A retired ambulance worker who vowed to never to leave his ‘crumbling’ clifftop home has finally been forced to move out after a landslide made it too dangerous to stay. 

George Gardiner, 83, had hoped to spend his ‘old age’ in Luccombe on the Isle of Wight despite a water leak threatening to pull the property into the sea.

The former ambulance chief and his wife moved into the house, which was formerly a tearoom, in the idyllic area after leaving London in 2022.

The couple had been running a teagarden out of the house before she died of cancer.

Despite the garden and drive dropping 5ft and cracks appearing in the walls after a landslip last year, George had remained defiant that he would stay and even refused an offer from Southern Water for alternative accommodation.

But now, the widower said his home of over two decades – which he cannot sell – has become too ‘dangerous’ to remain in as he reluctantly made the decision to move elsewhere.

George Gardiner, 83, had hoped to spend his 'old age' in Luccombe on the Isle of Wight

George Gardiner, 83, had hoped to spend his ‘old age’ in Luccombe on the Isle of Wight

George Gardiner's house at the edge is on the edge of a cliff in Luscombe on the Isle of Wight

George Gardiner’s house at the edge is on the edge of a cliff in Luscombe on the Isle of Wight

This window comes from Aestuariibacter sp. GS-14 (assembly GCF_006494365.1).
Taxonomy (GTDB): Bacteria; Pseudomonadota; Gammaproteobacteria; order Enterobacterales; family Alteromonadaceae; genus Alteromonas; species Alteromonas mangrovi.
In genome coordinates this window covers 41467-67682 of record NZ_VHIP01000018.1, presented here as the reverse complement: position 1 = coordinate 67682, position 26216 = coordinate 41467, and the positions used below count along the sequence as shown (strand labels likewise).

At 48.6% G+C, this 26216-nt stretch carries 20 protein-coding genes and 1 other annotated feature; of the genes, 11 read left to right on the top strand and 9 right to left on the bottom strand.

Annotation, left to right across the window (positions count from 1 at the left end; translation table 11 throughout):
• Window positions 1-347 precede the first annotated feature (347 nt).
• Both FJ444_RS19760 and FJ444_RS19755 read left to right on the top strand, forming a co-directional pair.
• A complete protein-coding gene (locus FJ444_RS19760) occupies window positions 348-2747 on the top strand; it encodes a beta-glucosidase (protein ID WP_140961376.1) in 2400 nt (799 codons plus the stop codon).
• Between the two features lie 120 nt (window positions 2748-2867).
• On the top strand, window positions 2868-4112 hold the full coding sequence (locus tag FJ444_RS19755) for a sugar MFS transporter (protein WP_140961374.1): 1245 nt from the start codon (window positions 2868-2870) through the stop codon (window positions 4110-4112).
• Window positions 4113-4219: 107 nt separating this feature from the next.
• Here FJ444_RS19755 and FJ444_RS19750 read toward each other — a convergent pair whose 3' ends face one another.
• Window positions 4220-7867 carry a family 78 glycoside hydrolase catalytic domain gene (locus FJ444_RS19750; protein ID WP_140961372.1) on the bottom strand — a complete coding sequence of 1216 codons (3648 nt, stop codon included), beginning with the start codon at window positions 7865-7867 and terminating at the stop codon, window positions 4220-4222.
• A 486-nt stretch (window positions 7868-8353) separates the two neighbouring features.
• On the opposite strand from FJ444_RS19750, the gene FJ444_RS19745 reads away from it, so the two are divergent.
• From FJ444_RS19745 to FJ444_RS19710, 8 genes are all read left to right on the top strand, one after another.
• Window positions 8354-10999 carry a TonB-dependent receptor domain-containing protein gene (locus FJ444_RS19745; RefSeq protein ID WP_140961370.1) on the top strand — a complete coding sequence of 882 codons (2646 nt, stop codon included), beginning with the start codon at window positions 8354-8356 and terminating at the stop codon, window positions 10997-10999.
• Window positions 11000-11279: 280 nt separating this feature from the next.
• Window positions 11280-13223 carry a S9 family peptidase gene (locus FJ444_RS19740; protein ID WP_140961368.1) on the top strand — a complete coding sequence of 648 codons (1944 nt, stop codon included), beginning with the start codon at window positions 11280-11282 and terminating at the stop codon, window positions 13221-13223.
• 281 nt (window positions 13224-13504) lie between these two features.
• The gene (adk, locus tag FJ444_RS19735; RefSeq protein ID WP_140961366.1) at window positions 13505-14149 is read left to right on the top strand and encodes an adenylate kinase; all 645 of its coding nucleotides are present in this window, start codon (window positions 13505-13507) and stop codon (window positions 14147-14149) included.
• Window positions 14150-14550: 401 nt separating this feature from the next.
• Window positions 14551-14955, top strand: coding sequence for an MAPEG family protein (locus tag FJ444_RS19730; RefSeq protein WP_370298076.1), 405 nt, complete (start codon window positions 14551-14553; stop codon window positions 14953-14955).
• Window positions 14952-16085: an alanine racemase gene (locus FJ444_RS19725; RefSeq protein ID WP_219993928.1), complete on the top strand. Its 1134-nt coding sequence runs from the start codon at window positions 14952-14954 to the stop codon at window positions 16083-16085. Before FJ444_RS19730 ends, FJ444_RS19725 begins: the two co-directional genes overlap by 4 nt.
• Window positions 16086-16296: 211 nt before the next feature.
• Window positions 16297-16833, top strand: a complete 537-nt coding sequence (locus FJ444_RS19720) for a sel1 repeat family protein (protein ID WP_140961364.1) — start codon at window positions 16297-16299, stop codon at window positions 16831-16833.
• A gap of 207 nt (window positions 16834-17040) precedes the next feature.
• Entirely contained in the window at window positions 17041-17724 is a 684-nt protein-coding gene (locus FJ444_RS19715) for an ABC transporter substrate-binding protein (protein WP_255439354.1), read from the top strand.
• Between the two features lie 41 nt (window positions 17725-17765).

George Gardiner says the 'unbelievable' damage was caused by a water leak. Picture shows the 5ft drop in George's drive

George Gardiner says the ‘unbelievable’ damage was caused by a water leak. Picture shows the 5ft drop in George’s drive

A massive crack appeared in his garden as a result of the landslide

A massive crack appeared in his garden as a result of the landslide

The father of two said owning the former tearoom has been ‘disastrous’ and he is now using a ‘big’ part of his pension to pay rent for a new ‘smaller home’ – but he promised to return to the derelict house to feed the red squirrels.

Mr Gardiner spent his life working in the ambulance service and in 2002, he moved from London to the Isle of Wight, Hampshire with his partner Barbara to retire.

But last year a landslip caused by a water leak led to his garden and drive dropping five feet.

He was offered alternative accommodation but refused to move out.

But things have become a lot worse for George since as the floors have opened up, cracks have appeared in walls and there are gaping holes in the ceiling.

And the wooden stairs, which were built last year to replace a temporary ladder to enable Mr Gardiner to get to the front door, no longer reach the ground.

The former ambulance chief said ‘the building itself is crumbling away’ and there are ‘big gaps’ across the property’s infrastructure.

He added: ‘The land is so dodgy I have got to leave my car out [the front].

‘I used to drive into my garage but that isn’t possible now. I have to try and make my way up.’

The pensioner said due to the rubble from the landfall, gaining access to the property is difficult and when he wants to leave he has to ‘climb out’.

He added: ‘It’s been the most disastrous thing in my life – it’s unbelievable. How can you get to my stage in life and have this happen?’